The tradition of the family business has such profound and permeating roots as to give it genetic characteristics; so that being an entrepreneur is a status whose title passes from the founder to his immediate successor and from these along the different branches of the bloodline. The two codes of KHTD and the hereditary succession of the entrepreneur’s title are bonded together in the ethics of stability. Innovation is accepted if and to what extent it contributes to the exploitation of what is already successfully produced and marketed. Realism is, therefore, the dominant artistic current in the art of entrepreneurship practiced in the Northeast.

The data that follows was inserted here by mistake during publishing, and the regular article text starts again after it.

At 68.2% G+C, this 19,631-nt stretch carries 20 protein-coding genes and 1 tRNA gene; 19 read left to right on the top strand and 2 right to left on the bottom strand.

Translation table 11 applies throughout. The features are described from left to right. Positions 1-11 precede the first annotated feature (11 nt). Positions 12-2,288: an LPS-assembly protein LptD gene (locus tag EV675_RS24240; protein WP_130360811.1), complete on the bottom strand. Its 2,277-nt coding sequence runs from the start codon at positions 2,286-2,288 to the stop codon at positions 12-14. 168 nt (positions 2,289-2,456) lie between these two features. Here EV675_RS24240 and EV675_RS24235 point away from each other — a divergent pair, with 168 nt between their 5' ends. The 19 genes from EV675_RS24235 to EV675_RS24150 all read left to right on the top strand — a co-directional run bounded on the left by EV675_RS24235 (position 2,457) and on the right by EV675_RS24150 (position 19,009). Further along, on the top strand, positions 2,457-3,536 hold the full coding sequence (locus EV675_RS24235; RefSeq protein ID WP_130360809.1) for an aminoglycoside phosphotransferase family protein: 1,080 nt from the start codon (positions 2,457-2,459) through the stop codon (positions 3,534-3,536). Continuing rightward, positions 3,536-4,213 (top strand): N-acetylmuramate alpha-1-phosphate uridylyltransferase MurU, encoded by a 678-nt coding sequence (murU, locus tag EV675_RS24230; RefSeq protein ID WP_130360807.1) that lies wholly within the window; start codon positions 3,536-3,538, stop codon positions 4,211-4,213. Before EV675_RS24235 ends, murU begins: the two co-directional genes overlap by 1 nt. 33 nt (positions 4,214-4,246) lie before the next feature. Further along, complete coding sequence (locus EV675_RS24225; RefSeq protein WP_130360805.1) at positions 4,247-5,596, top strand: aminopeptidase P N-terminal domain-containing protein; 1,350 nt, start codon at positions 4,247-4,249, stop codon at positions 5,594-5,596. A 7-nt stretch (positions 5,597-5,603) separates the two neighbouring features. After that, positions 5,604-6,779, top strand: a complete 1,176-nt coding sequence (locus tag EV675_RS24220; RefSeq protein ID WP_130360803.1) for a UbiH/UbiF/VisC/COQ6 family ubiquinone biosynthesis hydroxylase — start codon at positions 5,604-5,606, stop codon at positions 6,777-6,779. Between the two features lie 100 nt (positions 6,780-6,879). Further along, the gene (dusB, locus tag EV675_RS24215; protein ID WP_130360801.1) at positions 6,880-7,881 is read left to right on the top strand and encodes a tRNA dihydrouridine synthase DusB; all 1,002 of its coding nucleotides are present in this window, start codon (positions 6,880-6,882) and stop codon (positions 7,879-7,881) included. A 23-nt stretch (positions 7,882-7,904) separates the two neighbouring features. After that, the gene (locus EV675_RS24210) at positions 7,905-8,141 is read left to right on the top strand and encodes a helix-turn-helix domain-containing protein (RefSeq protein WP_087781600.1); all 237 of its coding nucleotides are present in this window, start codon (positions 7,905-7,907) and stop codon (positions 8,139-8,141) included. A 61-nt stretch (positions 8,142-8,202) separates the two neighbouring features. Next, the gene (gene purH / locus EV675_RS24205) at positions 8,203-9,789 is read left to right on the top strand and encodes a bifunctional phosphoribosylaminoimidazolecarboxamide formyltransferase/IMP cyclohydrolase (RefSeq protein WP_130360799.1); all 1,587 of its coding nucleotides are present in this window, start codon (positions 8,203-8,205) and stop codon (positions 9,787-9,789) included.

Realists represent work scenes and images of everyday business life. They are incremental innovators who value innovation but are not enthusiastic about it per se, believing that the ethics of stability is the polar star to rely on. They recognize that it’ s necessary to keep pace with changes and balance the disadvantages of innovation with the advantages that are achieved with continuous improvement, winning market shares quarter after quarter. In their cultural we can find received wisdom, rooted beliefs, mechanical learning, strict causality, and risk assessment (among whose unintentional consequences there is the insistence on continually improving things that will be obsolete, as in the case of analogue photography swept away by digital photos and then tried with Kodak to return to fashion on the wave of vintage). Furthermore, complicated problems that are nodes to be untied following the rules dictated by the hierarchical structure that commands and controls employees.